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Ontario's Lost Canoe Routes
Ontario's favorite canoeist is back. After ditching civilization, Kevin Callan has resurfaced with a new guide to Ontario's little known waterways!
THE YORK RIVER, EXCERPTED FROM ONTARIO'S LOST CANOE ROUTES.
Printed use of this excerpt is granted by the Boston Mills Press, provided the excerpt is reprinted with the following acknowledgement: "Reprinted with permission, from Ontario's Lost Canoe Routes, published by the Boston Mills Press. Copyright, April 2002, Kevin Callan."
For countless years the York River was used as a major waterway. Algonquin tribes used it while retreating from the invading Iroquois. Fur traders used it as part of a transport route from Georgian Bay to the Ottawa River. Lumber companies based in Haliburton began flushing their logs down it before making use of any other neighboring tributary. Even the initial surveyors remarked it was a great-grandchild of the mighty St. Lawrence. But for a while now it's basically been forgotten. In fact, I can't recall ever seeing another canoeist while on the river. And for that reason alone, it definitely fits the "lost canoe route" category.
The best section of the river to paddle is between Egan Chutes Provincial Park and Conroy Marsh. It's a perfect two-day outing for novice canoeists or advanced paddlers looking for a leisurely getaway.
Egan Chute Provincial Park is 11 kilometers east of Bancroft, along Highway 28; the public access road is northeast of the highway bridge. Take note, however, that the park is no longer regularly maintained by the province and has only a small clearing below the remains of an old concrete dam acting as the put-in site. Also, since it's a river route, you'll have to shuttle a second vehicle to the public launch at the west end of Combermere, along Highway 62.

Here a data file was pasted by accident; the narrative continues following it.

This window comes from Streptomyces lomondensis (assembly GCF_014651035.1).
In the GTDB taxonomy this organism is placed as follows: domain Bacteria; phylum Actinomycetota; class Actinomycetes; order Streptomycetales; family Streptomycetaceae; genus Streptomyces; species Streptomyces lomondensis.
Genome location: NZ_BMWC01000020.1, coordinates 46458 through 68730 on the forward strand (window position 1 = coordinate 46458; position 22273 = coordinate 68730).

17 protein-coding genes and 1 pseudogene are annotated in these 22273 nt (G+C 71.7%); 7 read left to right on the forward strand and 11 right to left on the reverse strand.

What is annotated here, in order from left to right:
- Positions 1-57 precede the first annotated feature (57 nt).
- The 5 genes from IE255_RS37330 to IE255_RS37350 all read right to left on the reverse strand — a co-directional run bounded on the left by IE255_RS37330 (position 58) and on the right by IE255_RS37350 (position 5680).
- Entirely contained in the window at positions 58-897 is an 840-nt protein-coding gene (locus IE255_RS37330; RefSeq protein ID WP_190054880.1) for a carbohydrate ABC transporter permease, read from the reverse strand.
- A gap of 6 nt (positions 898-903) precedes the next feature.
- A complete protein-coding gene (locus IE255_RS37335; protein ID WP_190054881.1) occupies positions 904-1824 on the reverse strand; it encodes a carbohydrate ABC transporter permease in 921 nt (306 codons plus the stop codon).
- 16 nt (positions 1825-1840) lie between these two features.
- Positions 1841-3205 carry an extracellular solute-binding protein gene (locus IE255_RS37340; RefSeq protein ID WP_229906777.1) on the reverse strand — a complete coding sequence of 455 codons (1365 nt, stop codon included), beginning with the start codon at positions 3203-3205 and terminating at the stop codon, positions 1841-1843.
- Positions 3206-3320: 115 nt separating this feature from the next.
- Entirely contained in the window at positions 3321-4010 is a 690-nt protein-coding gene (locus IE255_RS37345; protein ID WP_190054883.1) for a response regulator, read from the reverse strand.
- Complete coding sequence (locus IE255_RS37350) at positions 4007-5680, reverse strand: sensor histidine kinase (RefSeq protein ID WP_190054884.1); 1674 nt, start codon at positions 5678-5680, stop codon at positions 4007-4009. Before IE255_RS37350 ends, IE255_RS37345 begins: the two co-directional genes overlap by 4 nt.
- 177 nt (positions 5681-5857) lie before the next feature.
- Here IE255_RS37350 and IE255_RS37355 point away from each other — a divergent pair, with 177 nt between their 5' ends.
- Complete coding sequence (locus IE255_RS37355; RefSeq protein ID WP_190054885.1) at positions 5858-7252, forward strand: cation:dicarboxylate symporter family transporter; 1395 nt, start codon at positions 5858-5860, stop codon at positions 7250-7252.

Not far from the starting point is Egan Chute itself, named after Lumber Baron John Egan, who, in the mid-1800s, built a number of timber chutes along the York River. He was in fact one of the first to hold a timber license in the district (1847), driving most of his logs down the river from nearby Baptiste Lake.
To the left of the cascade is a short but fairly steep 50-meter portage. It's used on a regular basis - not by canoeists, but by rockhounds. Bancroft is known as the Mineral Capital of Canada, and Egan Chute is one of the local hotspots, holding a high quantity of nepheline, sodalite, biotite, zircon, and blue corundum.
Egan Chutes also happens to be the place where my poor dog, Bailey, almost plummeted to her death. It was during my last trip down the York. The dog, for some unapparent reason, decided to go for a swim just above the falls. In seconds I found myself leaping down a rock face and grabbing her paw just as she was going over the brink. The dog came out of the ordeal without a scratch. I, on the other hand, suffered a split knee and cracked shinbone.
Just beyond Egan Chutes are two more prominent drops - Middle Chute and Farm Chute. Both have portages (100 meters on the left and 200 meters on the right), but these are hardly used and can be difficult to follow at times. The first trail keeps close to the edge of the river, where the second heads almost directly up and over a knob of granite. Both also have campsites on the east bank. But again, they are rarely used except by some local teenagers. (Middle Chute's campsite has been marked "Buzzed Out Point.")